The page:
(PG-13) 4 stars I"ve read with amusement a number of reviews for Possession, which opened earlier in other parts of the country. In almost every case, the writer expressed astonishment that Neil LaBute, creator of the savage films In the Company of Men and Your Friends & Neighbors, ended up at the helm of such an unabashedly romantic movie.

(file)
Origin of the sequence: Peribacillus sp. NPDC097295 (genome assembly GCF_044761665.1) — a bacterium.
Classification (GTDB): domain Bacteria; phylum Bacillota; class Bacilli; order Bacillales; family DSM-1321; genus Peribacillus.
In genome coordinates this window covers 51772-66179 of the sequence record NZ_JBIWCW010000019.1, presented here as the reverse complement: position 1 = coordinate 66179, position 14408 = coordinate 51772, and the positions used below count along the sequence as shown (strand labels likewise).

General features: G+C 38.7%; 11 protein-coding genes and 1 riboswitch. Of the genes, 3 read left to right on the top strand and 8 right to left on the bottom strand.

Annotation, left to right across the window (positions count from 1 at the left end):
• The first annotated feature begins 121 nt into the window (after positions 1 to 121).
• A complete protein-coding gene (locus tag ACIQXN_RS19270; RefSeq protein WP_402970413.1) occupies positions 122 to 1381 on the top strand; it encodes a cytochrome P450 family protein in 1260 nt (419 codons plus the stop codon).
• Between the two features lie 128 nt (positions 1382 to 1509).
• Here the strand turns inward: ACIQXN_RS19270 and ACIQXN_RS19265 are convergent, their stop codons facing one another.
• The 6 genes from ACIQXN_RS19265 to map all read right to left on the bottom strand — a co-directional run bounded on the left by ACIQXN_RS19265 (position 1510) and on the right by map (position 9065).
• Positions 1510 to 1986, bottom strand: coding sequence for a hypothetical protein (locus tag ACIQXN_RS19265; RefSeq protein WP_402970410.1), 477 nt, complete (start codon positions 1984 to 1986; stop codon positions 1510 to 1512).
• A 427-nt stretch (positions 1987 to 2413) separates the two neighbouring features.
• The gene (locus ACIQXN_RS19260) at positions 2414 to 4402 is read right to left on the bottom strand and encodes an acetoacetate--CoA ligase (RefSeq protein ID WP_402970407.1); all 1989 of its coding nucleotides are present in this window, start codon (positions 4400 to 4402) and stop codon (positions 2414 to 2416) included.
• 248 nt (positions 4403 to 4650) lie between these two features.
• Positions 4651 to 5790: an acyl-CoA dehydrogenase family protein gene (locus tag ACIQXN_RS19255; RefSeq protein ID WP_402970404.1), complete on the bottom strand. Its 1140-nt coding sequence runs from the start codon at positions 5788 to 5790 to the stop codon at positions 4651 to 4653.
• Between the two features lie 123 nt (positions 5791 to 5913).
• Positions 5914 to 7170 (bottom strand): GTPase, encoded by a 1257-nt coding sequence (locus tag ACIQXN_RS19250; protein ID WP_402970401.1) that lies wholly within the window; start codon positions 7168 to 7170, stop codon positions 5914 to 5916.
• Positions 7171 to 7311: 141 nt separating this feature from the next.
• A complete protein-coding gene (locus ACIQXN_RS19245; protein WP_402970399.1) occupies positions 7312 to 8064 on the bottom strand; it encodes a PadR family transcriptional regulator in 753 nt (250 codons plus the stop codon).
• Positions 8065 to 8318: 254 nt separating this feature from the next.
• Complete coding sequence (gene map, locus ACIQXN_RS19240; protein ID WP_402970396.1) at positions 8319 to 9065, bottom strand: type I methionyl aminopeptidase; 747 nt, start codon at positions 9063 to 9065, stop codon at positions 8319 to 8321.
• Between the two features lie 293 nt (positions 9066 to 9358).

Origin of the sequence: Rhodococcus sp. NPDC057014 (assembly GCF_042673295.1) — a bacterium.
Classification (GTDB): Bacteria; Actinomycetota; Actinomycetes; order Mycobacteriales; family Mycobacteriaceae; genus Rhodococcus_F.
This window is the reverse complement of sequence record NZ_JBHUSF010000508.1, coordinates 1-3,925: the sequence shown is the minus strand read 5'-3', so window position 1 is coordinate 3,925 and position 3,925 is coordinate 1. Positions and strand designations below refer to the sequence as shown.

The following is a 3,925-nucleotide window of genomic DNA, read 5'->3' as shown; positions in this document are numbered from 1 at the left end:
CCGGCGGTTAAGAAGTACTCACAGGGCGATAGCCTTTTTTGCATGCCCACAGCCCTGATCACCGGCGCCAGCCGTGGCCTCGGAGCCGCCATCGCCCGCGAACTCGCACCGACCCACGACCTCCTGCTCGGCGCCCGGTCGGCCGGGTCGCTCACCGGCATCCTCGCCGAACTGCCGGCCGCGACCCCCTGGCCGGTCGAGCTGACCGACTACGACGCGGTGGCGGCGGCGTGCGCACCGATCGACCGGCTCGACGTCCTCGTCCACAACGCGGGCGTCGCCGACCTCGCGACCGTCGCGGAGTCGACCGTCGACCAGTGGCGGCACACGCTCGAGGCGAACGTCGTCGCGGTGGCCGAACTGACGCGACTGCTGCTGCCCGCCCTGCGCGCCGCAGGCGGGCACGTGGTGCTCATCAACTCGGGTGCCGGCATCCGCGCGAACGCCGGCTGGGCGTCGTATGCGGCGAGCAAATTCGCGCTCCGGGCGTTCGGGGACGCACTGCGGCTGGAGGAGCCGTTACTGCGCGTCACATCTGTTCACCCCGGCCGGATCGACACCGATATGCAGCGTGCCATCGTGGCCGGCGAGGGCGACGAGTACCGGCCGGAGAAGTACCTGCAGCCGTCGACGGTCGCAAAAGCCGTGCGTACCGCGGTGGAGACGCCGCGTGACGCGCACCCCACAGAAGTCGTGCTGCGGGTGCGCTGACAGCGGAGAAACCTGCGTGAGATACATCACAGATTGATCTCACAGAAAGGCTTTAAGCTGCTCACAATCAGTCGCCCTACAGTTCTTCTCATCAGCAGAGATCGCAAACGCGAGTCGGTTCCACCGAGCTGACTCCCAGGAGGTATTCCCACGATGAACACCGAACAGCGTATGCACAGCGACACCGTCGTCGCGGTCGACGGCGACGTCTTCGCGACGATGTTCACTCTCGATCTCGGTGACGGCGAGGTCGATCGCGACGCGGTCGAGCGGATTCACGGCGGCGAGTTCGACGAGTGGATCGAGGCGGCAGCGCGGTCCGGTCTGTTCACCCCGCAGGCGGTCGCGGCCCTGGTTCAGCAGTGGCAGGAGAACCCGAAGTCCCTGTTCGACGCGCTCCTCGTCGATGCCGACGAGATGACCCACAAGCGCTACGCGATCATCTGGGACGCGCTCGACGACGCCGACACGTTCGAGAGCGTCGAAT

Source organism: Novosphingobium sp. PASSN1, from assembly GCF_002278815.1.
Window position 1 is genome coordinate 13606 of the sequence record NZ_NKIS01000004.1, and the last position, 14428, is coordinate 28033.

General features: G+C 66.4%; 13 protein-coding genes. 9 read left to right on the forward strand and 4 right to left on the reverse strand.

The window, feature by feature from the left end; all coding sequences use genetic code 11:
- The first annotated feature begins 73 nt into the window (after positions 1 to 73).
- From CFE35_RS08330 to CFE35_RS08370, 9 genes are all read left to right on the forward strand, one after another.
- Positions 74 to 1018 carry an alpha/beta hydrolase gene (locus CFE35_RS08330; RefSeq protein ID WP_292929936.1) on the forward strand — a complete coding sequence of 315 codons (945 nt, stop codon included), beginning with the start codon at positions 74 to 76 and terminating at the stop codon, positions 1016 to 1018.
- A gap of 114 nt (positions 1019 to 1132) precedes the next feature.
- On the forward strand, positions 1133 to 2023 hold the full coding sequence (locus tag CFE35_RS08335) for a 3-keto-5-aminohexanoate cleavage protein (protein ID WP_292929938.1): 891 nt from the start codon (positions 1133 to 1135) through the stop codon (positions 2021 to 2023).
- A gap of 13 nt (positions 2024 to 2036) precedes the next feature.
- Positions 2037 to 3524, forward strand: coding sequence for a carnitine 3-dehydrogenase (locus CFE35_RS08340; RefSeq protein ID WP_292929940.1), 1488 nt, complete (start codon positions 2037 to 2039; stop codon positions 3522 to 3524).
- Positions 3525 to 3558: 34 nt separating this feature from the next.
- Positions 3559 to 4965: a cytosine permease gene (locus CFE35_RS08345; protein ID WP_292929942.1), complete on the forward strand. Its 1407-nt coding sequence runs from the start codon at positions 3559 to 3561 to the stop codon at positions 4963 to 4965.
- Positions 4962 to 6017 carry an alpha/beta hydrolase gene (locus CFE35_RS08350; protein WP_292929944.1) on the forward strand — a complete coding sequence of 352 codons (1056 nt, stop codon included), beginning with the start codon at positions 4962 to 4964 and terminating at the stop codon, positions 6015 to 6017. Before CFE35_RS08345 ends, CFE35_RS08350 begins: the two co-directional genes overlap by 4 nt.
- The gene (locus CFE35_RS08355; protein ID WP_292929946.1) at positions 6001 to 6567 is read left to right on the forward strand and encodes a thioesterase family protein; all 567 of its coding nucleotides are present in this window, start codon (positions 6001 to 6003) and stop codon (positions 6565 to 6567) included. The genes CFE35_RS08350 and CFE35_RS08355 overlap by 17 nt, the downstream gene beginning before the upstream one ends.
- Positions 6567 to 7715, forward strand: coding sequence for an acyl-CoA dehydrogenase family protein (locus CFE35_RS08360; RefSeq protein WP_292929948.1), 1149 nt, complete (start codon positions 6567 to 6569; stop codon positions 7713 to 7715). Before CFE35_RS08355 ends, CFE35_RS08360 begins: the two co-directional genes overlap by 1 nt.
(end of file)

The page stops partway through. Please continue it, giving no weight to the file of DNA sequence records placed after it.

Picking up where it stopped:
But it really isn"t such a stretch. In the Company of Men and Your Friends & Neighbors explore the politics of relationships and, while Possession is an infinitely sunnier production, it too plays on the foibles of people negotiating relationships with each other. The new film is based on the Booker Prize-winning novel of the same name by A.S. Byatt, a 500 plus page tale that many believed would be impossible to adapt to the big screen. I have no idea how successful LaBute was with the novel-to-film translation, but I can tell you that he has crafted a sweeping romance as intelligent as it is lush. Leap-frogging between the Victorian era and contemporary times, Possession offers smart, appealing characters, fine acting and gorgeous British landscapes. Roland Michell (Aaron Eckhart) is an American (a big change from the novel) on a fellowship to London in order to study Victorian poet Randolph Henry Ash. Maud Bailey (Gwyneth Paltrow) is an expert on Victorian poet Christabel LaMotte, as well as being one of her descendants. They meet when Roland discovers a group of letter drafts by Ash that suggest a romantic relationship between him and LaMotte. Maud is skeptical - after all, Ash was known for writing poems of devotion to his wife and LaMotte was a feminist and lesbian - but intrigued enough to join Roland for some literary sleuthing. Obstacles in their path include Sir George (Graham Crowden), an old poot who considers the letters his property; Cropper (Trevor Eve), an American academic whose interest in Ash is skewed towards his lifestyle more than his art; and Roland"s boss, Blackadder (Tom Hickey), a benign, but obsessed scholar. As the investigation proceeds, growing ever more entertainingly unscrupulous along the way, the film shoots back in time to observe the poets. Ash (Jeremy Northam) is a reserved gentleman who displays his feelings only when he deems the time appropriate. LaMotte (Jennifer Ehle) is an adventurer, boldly indulging new passions even as her lover, Blanche (Lena Headley), tries to deal with her growing sense of jealousy. The Victorian romance evolves, while a contemporary one slowly blossoms between Maud and Roland. True products of our time, their every move is tentative. They anticipate, they consider, they examine implications, they think too much. When they do act, they immediately start mulling over the possible consequences of their actions. As they revisit spots where the liaison occurred over a century earlier, LaBute finds some delightful methods of moving from one era to another, such as showing Maud and Roland driving out of sight in a contemporary car while a 19th century train appears along a ridge above them, heading the opposite direction. Nice. The actors are wonderful. Gwyneth Paltrow, whose flawless British accent seems more natural than her real American one, plays Maud as if she was born to the role. Politely aloof without ever appearing icy, she gradually adjusts to the rhythms of her new colleague, although her face reflects the concerns harbored within. Aaron Eckhart, a veteran of every LaBute film, but known to most people only as the kindly biker in Erin Brockovich, gives his finest performance to date. Eager and impulsive but unfailingly polite, he remains a gentleman while pursuing his romantic goals. Together, Paltrow and Eckhart personalize their characters so well that you can almost overlook the fact that they are the best-looking pair of researchers ever to walk the planet. Jeremy Northam, who occasionally comes off as overly stiff onscreen, contributes a quiet, warm turn as Ash, while Jennifer Ehle is delightfully layered as LaMotte, maintaining an appropriately prim demeanor while displaying the rebellious soul prepared to follow her desires regardless of the cost. The film is more colorful when the two appear together. The camera work throughout the film fits its subject, with LaBute presenting an impossibly beautiful England. His only visual misstep comes with a single shot depicting a close-up of Paltrow"s face filling the left side of the screen, with a full body shot of Eckhart standing by the ocean on the right. The composition of the frame, which may have been intended as a joke, looks exactly like an early "90s ad for Calvin Klein"s "Obsession." Possession marks another encouraging step in the fascinating career of Neil LaBute. I once wondered in print how long the filmmaker could continue making movies that put relationships under the microscope. It appears that the answer is forever, and thanks for that.

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